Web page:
ALTHOUGH HE NEVER won a world title, many a world champion, if they were alive today, would attest to the greatness of Joe Choynski. He was born on Nov. 8, 1868 in San Francisco and grew up just a few blocks from future heavyweight king, and rival, Jim Corbett. Choynski, who would eventually grow to 5'10" 172 pounds, had good boxing skills, but it was his toughness and awesome power that won him the respect from such all-time greats as Corbett, Jim Jeffries and Jack Johnson. He is also considered the greatest Jewish heavyweight in history.
He was the son of a Jewish immigrant who emigrated from Poland in the 19th century and eventually settled in San Francisco. The man known as "the California Terror" and "Little Joe" began his amateur career in 1884 and went on to win the Pacific Coast championship in 1887. He turned pro a year later.
At the time, the City by the Bay was the epicenter of boxing. His hometown rivalry with Corbett featured three epic battles in 1889. The local police interrupted the first contest, on May 30, and the fight was declared "No Contest" after four rounds. They met again six days later and this time Corbett out lasted Choynski, scoring a 27th-round knockout. Corbett also got the best of his rival on July 15, being declared the winner after four rounds. During his career, which spanned 16 years, Choynski battled all the top fighters of the era: Bob Fitzsimmons (D 5, stopped by police), Kid McCoy (Exh. 4, L 20, D 6, KO by 4), Tom Sharkey (L 8, D 8, KO by 2), Denver Ed Smith (WF 4), Peter Maher (KO by 6, W 6, KO 2), Joe Walcott (KO by 7), Jack Johnson (KO 3) Philadelphia Jack O'Brien (L 6, ND 6) and Marvin Hart (ND 6). He also fought an exhibition against John L. Sullivan in 1891.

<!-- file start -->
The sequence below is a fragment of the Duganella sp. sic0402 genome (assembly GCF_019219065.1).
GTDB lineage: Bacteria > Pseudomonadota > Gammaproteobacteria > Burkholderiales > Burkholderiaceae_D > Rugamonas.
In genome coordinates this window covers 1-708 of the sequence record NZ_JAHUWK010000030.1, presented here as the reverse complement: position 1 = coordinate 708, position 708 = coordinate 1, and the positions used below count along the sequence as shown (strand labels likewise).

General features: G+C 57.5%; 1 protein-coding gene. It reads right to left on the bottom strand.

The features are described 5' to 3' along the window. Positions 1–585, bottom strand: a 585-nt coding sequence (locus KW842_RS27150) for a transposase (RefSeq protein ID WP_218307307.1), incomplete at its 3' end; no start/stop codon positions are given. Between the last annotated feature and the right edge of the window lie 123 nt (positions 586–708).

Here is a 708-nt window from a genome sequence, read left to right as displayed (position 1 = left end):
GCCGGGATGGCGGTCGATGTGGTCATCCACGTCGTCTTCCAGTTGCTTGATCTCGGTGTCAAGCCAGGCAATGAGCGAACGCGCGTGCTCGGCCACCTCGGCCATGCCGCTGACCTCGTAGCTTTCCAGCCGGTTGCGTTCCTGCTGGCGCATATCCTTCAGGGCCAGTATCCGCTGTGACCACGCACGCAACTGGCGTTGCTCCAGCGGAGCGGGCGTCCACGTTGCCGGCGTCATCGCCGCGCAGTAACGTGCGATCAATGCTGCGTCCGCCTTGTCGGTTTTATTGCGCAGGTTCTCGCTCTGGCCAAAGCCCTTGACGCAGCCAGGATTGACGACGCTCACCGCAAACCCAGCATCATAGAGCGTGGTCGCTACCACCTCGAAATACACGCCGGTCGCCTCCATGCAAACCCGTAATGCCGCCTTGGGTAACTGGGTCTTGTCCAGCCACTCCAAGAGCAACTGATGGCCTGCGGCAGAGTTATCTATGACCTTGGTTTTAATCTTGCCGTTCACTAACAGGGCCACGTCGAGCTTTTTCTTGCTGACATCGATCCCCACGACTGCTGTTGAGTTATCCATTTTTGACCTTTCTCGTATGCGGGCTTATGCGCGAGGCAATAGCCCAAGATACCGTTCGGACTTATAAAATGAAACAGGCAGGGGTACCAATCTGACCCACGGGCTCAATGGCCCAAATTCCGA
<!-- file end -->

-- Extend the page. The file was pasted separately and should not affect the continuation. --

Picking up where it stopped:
During an interview in 1940, Hall of Famer Jack Johnson reminisced about the hardest punchers he faced.
"Jeffries No. 1? No, sir. Give me Joe Choynski anytime. I faced both and should know. Jefferies had a powerful wallop, but Choynski had a paralyzing punch. His left hand was a corker. He was the hardest puncher in the last 50 years, with Joe Walcott a close second. I think his left hook was even more effective than either Dempseys."
A review of Johnson's record shows that Choynski is the only man to knock out the former champ besides Jess Willard.
Corbett was no less laudatory, "Little Joe was the hardest hitter I ever tangled with. To this day I can't figure out how a runt like him could hurt so damned bad."
Choynski gave Jefferies an unceremonious welcome to the upper echelons of the divisions. During their grueling 20-round bout on Nov. 30, 1897 in San Francisco, he nailed the future champ with a left hook to the mouth that broke clean through his lower lip, leaving his teeth exposed. Jefferies later said it was the hardest he'd ever been hit.
After his retirement, Choynski remained active in boxing. He was an instructor, and worked on the promotions of championship bouts, including the Johnson vs. Jefferies showdown in 1910. He eventually went into business and settled in Cincinnati, where he died in Jan. 25, 1943.